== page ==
single-dr.php

JDR Vol.19 No.1 pp. 182-191
(2024)
doi: 10.20965/jdr.2024.p0182

Paper:

Examining the Relationship Between Disaster Scenarios and Disaster Management Behavior During Earthquakes

Kosuke Nakazawa*1,*2,† ORCID Icon, Shoji Ohtomo*3 ORCID Icon, Reo Kimura*2 ORCID Icon, Toshimitsu Nagata*4, and Masaki Ikeda*5 ORCID Icon

*1Shinkenpress
2-3-3 Kojimachi, Chiyoda-ku, Tokyo 102-0083, Japan

*2Graduate School of Human Science and Environment, University of Hyogo
Himeji, Japan

*3College of Interhuman Symbiotic Studies, Kanto Gakuin University
Yokohama, Japan

*4Niigata Local Meteorological Office, Japan Meteorological Agency
Niigata, Japan

*5National Research Institute for Earth Science and Disaster Resilience
Tsukuba, Japan

Corresponding author

Received:
March 20, 2023
Accepted:
October 24, 2023
Published:
February 1, 2024
Keywords:
earthquake disaster, disaster scenario, disaster management behavior, experience of victim, hazard map
Abstract

This study examines the effect of the recognition of various disaster scenarios on the disaster management behavior of people. It analyzes the data (n = 1,900) of the social surveys, conducted by the National Research Institute for Earth Science and Disaster Resilience (NIED) in seven districts of Japan (Hokkaido/Tohoku, Kanto, Chubu, Kinki, Chugoku, Shikoku, and Kyushu). The study indicates that the experience of victims, recognition of earthquake occurrence in the region and of earthquake hazard maps, as well as the factors, “life threatening,” “difficulties in daily life,” and “induced disasters,” in the disaster scenarios are related to their disaster management behavior. The greater their recognition of “life threatening” and “difficulties in daily life,” the more people will adopt disaster management behaviors. This study suggests that, added to the experience of victims and the recognition of the occurrence of earthquakes and of hazard maps, the image of the damage through specific disaster scenarios affects people’s disaster management behavior. On the other hand, it has become apparent that creating images of “induced disasters” that are caused by earthquakes, with their unclear association, may lead to psychological confusion.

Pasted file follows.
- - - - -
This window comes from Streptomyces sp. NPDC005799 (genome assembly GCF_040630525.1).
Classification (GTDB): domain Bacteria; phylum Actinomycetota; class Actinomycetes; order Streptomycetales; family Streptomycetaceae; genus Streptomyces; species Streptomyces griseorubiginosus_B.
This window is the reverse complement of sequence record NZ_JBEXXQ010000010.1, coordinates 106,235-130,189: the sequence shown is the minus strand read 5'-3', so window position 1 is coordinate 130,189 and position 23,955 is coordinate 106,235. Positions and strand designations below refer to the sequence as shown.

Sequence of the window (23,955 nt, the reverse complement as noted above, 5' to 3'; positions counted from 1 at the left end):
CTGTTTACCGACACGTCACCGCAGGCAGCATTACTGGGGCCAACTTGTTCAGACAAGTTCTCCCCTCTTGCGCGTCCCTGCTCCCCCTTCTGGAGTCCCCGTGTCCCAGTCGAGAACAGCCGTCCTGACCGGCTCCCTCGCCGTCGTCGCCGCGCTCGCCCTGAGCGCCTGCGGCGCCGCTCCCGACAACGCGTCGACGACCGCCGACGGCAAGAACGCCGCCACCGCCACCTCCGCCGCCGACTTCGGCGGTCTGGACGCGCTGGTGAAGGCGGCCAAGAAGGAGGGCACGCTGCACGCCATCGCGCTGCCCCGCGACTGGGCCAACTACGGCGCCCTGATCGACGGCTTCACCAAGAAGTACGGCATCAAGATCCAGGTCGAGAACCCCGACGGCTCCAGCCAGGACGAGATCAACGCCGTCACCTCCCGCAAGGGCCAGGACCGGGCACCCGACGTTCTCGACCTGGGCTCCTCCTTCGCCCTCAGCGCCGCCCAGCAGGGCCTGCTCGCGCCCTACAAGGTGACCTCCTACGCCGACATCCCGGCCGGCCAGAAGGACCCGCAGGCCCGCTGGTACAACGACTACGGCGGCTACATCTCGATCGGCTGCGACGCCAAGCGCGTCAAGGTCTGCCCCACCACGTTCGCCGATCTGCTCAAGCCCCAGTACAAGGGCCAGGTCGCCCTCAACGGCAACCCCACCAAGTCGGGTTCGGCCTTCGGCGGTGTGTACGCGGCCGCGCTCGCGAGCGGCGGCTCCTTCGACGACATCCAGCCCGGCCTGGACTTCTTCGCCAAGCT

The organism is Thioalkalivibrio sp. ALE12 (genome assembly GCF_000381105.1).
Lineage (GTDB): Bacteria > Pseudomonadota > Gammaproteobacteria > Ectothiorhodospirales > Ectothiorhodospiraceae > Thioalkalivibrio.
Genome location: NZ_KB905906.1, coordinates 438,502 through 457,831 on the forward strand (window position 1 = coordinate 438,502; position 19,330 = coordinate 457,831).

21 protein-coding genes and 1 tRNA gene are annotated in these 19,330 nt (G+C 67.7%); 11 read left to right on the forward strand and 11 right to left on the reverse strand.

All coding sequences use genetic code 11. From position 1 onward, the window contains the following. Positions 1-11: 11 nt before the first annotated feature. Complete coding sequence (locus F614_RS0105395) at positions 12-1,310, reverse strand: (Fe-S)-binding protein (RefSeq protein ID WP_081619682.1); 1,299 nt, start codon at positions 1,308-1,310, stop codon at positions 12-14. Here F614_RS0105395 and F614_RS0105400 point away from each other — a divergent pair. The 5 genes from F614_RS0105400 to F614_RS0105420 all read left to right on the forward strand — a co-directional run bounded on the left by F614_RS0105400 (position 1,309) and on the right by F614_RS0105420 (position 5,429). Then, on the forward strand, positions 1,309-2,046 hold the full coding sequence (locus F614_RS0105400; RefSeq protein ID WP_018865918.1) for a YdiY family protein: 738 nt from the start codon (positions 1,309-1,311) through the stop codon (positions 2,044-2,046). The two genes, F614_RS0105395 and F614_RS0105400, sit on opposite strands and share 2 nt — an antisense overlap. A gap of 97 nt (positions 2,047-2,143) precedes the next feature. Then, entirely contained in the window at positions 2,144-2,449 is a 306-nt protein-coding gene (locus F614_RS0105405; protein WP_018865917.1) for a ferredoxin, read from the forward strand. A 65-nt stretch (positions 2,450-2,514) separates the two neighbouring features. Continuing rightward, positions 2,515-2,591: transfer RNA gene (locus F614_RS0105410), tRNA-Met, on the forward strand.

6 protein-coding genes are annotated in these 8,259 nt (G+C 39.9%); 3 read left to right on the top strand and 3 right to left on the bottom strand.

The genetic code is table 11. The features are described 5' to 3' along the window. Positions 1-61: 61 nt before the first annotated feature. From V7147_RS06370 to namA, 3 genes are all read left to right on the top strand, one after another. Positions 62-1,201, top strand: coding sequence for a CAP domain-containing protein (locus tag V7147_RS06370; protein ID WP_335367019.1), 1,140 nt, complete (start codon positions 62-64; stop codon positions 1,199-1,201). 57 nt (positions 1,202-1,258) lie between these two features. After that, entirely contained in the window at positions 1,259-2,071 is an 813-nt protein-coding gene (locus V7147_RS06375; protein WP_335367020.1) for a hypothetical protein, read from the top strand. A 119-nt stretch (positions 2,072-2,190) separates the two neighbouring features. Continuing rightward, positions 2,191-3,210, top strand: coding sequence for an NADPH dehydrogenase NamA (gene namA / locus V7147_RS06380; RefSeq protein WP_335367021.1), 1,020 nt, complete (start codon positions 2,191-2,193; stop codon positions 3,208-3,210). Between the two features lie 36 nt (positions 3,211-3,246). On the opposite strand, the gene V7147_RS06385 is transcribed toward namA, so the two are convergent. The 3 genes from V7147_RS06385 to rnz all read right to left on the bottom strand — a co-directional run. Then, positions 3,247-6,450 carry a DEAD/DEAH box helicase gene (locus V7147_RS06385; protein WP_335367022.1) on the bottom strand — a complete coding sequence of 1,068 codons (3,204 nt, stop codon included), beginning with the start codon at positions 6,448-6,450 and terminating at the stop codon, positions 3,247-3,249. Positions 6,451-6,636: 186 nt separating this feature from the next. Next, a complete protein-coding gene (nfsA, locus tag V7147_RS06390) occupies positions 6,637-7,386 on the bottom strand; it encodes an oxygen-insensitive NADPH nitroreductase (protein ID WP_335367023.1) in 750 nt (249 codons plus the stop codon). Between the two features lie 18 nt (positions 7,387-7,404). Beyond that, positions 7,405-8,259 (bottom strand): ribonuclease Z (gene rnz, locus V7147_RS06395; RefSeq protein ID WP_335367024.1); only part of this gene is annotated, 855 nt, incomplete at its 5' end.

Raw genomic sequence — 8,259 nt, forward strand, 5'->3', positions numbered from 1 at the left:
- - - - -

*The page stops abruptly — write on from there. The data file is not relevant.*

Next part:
Cite this article as:
K. Nakazawa, S. Ohtomo, R. Kimura, T. Nagata, and M. Ikeda, “Examining the Relationship Between Disaster Scenarios and Disaster Management Behavior During Earthquakes,” J. Disaster Res., Vol.19 No.1, pp. 182-191, 2024.
Data files:
References
  1. [1] Tokyo Disaster Management Council, “Estimation of damage in the event of an earthquake directly hitting Tokyo,” (Announced on May 25, 2022). https://www.bousai.metro.tokyo.lg.jp/_res/projects/default_project/_page_/001/021/571/20220525/n/houkoku01.pdf [Accessed February 22, 2023]